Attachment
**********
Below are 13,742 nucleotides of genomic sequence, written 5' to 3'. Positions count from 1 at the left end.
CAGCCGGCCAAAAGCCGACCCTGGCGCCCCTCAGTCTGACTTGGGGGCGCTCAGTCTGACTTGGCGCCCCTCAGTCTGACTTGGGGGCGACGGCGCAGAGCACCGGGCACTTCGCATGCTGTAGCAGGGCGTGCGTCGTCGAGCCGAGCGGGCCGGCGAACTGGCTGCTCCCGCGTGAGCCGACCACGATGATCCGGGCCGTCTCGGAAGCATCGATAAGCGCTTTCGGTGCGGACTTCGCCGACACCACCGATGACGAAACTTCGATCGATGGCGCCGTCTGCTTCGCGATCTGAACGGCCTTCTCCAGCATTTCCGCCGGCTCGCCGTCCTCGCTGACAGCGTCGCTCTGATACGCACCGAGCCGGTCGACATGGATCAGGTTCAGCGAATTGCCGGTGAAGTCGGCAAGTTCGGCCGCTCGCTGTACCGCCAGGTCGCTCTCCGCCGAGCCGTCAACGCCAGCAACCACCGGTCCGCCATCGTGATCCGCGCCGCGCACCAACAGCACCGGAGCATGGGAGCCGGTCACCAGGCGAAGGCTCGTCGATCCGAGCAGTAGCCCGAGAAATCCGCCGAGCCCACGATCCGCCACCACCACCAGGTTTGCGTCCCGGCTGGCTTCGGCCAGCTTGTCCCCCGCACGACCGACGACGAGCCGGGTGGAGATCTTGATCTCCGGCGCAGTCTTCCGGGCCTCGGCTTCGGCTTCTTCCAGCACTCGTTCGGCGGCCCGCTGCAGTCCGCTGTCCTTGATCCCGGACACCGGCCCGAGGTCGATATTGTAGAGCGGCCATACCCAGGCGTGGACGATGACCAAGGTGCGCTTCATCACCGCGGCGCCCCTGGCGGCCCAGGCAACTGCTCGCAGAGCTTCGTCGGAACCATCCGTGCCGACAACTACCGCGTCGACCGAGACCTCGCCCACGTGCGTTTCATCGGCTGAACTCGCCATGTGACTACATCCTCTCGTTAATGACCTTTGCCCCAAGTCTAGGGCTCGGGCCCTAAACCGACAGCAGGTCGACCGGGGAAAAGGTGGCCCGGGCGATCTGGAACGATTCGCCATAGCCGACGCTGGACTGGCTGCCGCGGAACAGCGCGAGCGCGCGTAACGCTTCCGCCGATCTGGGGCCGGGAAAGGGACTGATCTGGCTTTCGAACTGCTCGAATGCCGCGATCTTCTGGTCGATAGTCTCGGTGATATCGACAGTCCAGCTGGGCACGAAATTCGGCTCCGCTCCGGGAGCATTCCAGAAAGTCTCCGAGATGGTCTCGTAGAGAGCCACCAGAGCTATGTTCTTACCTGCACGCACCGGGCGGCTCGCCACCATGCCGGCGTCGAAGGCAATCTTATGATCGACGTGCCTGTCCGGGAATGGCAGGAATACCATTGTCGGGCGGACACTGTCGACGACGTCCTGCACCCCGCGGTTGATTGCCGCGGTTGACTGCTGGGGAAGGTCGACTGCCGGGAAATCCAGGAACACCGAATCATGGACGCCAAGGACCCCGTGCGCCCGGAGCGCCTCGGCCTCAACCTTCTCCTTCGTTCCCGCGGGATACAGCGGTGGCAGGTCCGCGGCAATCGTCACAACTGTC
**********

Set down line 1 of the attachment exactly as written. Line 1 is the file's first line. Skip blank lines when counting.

Below are 13,742 nucleotides of genomic sequence, written 5' to 3'. Positions count from 1 at the left end.